Google unveils $150m investment to power manufacturing with renewables
Google has committed to invest $150m (£118m) in helping its key manufacturers to source renewable power, and to help the regions in which they operate decarbonise their electricity grids.
The funding will be used to support the creation of new renewable energy generation capacity – either in the form of new wind or solar plants or in extensions to existing arrays – in regions which Google believes are “key” to its manufacturing operations.
Google produces most of its hardware product portfolio in the US.
The tech giant predicts that its initial investment will catalyse around $1.5bn of investment in renewables globally. This level of funding, it claims, could generate renewable energy equivalent to the amount it consumes across its global manufacturing operations.
“It's not just about what products we build, but how we build them; when designing Google hardware like the Nest Mini or Wifi, we’re always thinking about how to create products that leave people, the planet and our communities better than we found them,” Google’s head of sustainability for consumer hardware, Anna Meegan, said.
“We want to work toward a world where everyone has access to renewable energy, including our suppliers and their communities.”
Holistic hard line – or just hardware?
The move from Google builds on its initial sustainability commitments on hardware, which were made earlier this year.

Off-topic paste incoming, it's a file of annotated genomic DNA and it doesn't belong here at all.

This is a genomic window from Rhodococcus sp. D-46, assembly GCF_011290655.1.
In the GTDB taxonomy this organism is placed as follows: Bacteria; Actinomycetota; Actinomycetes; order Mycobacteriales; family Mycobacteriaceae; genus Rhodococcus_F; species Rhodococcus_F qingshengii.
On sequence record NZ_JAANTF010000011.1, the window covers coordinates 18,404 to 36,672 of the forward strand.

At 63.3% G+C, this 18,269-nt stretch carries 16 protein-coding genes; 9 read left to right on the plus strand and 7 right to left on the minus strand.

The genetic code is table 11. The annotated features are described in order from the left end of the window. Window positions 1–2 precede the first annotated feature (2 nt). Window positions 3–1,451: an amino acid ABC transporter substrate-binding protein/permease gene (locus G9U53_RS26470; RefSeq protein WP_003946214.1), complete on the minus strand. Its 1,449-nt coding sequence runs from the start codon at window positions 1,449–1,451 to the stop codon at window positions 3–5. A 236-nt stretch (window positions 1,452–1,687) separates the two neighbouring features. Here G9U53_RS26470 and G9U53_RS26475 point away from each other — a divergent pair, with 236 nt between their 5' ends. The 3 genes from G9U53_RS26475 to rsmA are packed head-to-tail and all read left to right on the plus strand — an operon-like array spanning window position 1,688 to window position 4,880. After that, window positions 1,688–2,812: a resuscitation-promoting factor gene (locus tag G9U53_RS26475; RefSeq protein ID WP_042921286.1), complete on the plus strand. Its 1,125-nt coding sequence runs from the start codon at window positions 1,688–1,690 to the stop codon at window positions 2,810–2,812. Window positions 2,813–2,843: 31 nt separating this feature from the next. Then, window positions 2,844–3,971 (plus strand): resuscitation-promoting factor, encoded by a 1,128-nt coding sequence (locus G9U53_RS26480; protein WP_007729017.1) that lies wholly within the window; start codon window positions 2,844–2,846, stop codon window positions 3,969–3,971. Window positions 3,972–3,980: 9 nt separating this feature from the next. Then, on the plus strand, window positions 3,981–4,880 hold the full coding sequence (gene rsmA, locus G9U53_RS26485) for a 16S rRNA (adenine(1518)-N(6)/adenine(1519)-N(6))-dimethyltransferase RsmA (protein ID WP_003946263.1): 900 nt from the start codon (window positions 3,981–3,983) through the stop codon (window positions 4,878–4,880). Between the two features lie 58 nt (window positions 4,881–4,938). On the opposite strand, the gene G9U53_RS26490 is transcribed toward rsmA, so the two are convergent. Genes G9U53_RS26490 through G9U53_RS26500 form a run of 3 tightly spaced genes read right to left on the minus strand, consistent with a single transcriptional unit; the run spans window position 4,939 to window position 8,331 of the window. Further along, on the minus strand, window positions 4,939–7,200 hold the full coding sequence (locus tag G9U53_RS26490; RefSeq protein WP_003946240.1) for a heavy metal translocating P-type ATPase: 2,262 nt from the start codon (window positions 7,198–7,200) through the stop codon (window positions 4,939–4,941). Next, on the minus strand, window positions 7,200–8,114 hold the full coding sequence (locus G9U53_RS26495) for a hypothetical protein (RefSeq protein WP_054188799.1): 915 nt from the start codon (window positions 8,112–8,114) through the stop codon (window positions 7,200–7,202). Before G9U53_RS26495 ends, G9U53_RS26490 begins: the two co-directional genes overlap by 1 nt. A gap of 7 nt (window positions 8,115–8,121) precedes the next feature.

These include pledges to ensure that all ‘Made By Google’ products will include some proportion of recycled materials by 2022 and to make all customer shipments carbon-neutral by 2020, through the use of carbon reduction and offsetting.
On the latter, Google recently made its biggest renewable energy purchase to date, signing a package of 18 clean power deals.
While this announcement was originally received positively across much of the global green economy, Google was then found to have made large financial donations to climate change deniers in an exposé led by The Guardian.
As part of its investigative series on climate inaction, called ‘The Polluters”, the paper found that Google had made donations to the Competitive Enterprise Institute (CEI), a policy group known for convincing the Trump Administration to pull out of the Paris Agreement, and had accepted a sponsorship deal with the State Policy Network (SPN). SPN supports the Heartland Institute, a conservative group which states on its website that “there is no climate crisis”.
Google justified these decisions by explaining that it selects organisations to collaborate with based on their advocacy for “strong technology policies”.
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